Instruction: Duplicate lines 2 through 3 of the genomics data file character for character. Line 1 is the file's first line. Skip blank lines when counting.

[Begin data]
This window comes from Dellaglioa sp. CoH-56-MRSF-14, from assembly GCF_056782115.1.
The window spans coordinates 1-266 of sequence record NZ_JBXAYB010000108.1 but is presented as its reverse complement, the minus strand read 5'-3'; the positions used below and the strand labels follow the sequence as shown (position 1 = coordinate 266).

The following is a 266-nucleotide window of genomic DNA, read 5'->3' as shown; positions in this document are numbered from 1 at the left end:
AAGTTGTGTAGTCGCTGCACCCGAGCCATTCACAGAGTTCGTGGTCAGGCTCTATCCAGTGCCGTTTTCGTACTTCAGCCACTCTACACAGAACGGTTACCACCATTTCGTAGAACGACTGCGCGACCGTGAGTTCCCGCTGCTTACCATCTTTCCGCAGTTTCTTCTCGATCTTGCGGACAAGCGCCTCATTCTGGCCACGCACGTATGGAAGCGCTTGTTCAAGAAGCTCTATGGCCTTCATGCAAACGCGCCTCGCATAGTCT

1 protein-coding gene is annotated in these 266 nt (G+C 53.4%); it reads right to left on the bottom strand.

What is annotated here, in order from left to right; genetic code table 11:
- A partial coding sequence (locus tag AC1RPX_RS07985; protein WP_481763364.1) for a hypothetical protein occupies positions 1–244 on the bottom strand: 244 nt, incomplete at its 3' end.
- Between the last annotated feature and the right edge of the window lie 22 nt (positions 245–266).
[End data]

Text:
The window spans coordinates 1-266 of sequence record NZ_JBXAYB010000108.1 but is presented as its reverse complement, the minus strand read 5'-3'; the positions used below and the strand labels follow the sequence as shown (position 1 = coordinate 266).

The following is a 266-nucleotide window of genomic DNA, read 5'->3' as shown; positions in this document are numbered from 1 at the left end: